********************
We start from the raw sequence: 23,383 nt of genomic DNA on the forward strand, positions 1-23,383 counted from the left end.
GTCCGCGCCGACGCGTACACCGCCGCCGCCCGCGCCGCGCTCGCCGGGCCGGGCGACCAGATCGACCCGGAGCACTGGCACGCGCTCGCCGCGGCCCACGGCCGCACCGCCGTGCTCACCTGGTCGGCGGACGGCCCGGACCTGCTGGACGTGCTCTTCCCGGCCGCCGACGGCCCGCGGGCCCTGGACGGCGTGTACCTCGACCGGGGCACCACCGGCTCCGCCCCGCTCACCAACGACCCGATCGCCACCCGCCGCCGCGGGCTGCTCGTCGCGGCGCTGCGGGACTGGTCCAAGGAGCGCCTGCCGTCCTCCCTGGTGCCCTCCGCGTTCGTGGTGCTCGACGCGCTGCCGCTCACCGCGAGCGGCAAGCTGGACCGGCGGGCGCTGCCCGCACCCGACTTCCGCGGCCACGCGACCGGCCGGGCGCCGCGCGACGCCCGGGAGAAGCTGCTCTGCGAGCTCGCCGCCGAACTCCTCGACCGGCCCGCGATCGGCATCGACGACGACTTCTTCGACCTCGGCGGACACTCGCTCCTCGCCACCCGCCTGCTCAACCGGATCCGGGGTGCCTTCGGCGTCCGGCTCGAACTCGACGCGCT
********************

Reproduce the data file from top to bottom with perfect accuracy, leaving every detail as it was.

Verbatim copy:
We start from the raw sequence: 23,383 nt of genomic DNA on the forward strand, positions 1-23,383 counted from the left end.
GTCCGCGCCGACGCGTACACCGCCGCCGCCCGCGCCGCGCTCGCCGGGCCGGGCGACCAGATCGACCCGGAGCACTGGCACGCGCTCGCCGCGGCCCACGGCCGCACCGCCGTGCTCACCTGGTCGGCGGACGGCCCGGACCTGCTGGACGTGCTCTTCCCGGCCGCCGACGGCCCGCGGGCCCTGGACGGCGTGTACCTCGACCGGGGCACCACCGGCTCCGCCCCGCTCACCAACGACCCGATCGCCACCCGCCGCCGCGGGCTGCTCGTCGCGGCGCTGCGGGACTGGTCCAAGGAGCGCCTGCCGTCCTCCCTGGTGCCCTCCGCGTTCGTGGTGCTCGACGCGCTGCCGCTCACCGCGAGCGGCAAGCTGGACCGGCGGGCGCTGCCCGCACCCGACTTCCGCGGCCACGCGACCGGCCGGGCGCCGCGCGACGCCCGGGAGAAGCTGCTCTGCGAGCTCGCCGCCGAACTCCTCGACCGGCCCGCGATCGGCATCGACGACGACTTCTTCGACCTCGGCGGACACTCGCTCCTCGCCACCCGCCTGCTCAACCGGATCCGGGGTGCCTTCGGCGTCCGGCTCGAACTCGACGCGCT